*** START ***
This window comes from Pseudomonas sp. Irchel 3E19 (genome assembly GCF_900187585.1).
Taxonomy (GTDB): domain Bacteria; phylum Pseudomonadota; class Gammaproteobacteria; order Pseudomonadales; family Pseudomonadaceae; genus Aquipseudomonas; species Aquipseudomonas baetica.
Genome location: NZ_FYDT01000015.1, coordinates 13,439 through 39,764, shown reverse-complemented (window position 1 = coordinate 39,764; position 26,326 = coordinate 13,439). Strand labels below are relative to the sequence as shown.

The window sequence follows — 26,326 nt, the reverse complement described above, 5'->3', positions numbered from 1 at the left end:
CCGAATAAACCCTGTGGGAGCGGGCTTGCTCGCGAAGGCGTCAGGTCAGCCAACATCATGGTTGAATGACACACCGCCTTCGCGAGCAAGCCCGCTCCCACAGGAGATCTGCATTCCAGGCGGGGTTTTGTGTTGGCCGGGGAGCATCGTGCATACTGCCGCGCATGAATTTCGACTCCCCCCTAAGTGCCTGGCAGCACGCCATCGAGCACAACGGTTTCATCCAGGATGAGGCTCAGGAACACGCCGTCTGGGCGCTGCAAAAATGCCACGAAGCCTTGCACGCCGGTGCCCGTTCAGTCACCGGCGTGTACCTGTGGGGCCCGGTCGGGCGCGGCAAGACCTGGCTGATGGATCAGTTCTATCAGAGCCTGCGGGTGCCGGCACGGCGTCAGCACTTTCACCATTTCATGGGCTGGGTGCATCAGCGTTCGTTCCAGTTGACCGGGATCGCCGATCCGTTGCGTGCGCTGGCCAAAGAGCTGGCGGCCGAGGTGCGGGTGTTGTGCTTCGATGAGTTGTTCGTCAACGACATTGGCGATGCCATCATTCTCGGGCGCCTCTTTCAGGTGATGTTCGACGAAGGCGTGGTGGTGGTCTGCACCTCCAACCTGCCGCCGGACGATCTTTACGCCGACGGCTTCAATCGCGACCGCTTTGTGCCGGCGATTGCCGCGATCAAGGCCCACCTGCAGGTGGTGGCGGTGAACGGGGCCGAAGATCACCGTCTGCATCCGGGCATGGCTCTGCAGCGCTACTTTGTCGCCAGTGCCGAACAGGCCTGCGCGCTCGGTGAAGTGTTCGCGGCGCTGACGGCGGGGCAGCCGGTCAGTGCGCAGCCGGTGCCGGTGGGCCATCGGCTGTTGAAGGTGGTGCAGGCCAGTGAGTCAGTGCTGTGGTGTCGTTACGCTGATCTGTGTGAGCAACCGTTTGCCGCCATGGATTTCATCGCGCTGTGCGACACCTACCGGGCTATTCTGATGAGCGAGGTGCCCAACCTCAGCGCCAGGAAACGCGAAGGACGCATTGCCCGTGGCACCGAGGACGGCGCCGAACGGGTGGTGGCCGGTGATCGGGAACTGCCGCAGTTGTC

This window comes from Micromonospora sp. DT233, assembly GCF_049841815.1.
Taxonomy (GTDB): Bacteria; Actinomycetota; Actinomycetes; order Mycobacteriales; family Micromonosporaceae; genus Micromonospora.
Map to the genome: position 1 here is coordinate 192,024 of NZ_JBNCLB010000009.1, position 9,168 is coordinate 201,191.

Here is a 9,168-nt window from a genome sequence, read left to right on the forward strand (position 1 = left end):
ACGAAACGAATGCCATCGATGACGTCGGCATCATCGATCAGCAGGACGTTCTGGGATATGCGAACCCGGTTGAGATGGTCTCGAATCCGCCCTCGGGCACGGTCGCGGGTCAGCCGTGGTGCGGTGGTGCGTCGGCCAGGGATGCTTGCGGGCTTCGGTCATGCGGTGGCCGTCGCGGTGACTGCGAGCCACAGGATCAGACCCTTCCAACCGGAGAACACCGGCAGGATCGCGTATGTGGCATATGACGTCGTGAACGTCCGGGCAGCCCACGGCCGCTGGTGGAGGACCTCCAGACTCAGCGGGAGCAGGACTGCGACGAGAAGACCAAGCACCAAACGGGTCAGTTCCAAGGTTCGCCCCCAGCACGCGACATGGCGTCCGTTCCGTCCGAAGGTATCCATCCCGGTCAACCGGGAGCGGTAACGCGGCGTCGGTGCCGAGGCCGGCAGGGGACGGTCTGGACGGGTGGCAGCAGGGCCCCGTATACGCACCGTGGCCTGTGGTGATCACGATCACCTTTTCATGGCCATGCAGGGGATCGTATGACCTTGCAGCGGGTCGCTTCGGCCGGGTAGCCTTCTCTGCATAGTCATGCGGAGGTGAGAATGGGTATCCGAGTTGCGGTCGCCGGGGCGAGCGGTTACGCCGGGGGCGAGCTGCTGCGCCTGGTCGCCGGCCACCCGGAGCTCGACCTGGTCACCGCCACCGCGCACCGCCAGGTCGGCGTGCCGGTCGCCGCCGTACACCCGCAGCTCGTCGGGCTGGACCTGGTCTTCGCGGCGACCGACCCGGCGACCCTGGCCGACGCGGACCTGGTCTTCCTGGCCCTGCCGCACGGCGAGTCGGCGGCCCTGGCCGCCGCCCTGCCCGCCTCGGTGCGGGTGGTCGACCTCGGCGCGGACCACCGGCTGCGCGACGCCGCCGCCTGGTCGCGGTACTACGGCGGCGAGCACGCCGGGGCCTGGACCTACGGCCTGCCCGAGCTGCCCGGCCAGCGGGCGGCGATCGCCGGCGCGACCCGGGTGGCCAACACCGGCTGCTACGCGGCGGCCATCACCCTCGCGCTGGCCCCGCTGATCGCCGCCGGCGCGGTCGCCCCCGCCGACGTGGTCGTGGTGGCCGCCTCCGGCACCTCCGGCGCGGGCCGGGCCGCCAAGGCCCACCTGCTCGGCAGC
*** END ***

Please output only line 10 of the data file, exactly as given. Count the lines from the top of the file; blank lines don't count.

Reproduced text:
ACGAAACGAATGCCATCGATGACGTCGGCATCATCGATCAGCAGGACGTTCTGGGATATGCGAACCCGGTTGAGATGGTCTCGAATCCGCCCTCGGGCACGGTCGCGGGTCAGCCGTGGTGCGGTGGTGCGTCGGCCAGGGATGCTTGCGGGCTTCGGTCATGCGGTGGCCGTCGCGGTGACTGCGAGCCACAGGATCAGACCCTTCCAACCGGAGAACACCGGCAGGATCGCGTATGTGGCATATGACGTCGTGAACGTCCGGGCAGCCCACGGCCGCTGGTGGAGGACCTCCAGACTCAGCGGGAGCAGGACTGCGACGAGAAGACCAAGCACCAAACGGGTCAGTTCCAAGGTTCGCCCCCAGCACGCGACATGGCGTCCGTTCCGTCCGAAGGTATCCATCCCGGTCAACCGGGAGCGGTAACGCGGCGTCGGTGCCGAGGCCGGCAGGGGACGGTCTGGACGGGTGGCAGCAGGGCCCCGTATACGCACCGTGGCCTGTGGTGATCACGATCACCTTTTCATGGCCATGCAGGGGATCGTATGACCTTGCAGCGGGTCGCTTCGGCCGGGTAGCCTTCTCTGCATAGTCATGCGGAGGTGAGAATGGGTATCCGAGTTGCGGTCGCCGGGGCGAGCGGTTACGCCGGGGGCGAGCTGCTGCGCCTGGTCGCCGGCCACCCGGAGCTCGACCTGGTCACCGCCACCGCGCACCGCCAGGTCGGCGTGCCGGTCGCCGCCGTACACCCGCAGCTCGTCGGGCTGGACCTGGTCTTCGCGGCGACCGACCCGGCGACCCTGGCCGACGCGGACCTGGTCTTCCTGGCCCTGCCGCACGGCGAGTCGGCGGCCCTGGCCGCCGCCCTGCCCGCCTCGGTGCGGGTGGTCGACCTCGGCGCGGACCACCGGCTGCGCGACGCCGCCGCCTGGTCGCGGTACTACGGCGGCGAGCACGCCGGGGCCTGGACCTACGGCCTGCCCGAGCTGCCCGGCCAGCGGGCGGCGATCGCCGGCGCGACCCGGGTGGCCAACACCGGCTGCTACGCGGCGGCCATCACCCTCGCGCTGGCCCCGCTGATCGCCGCCGGCGCGGTCGCCCCCGCCGACGTGGTCGTGGTGGCCGCCTCCGGCACCTCCGGCGCGGGCCGGGCCGCCAAGGCCCACCTGCTCGGCAGC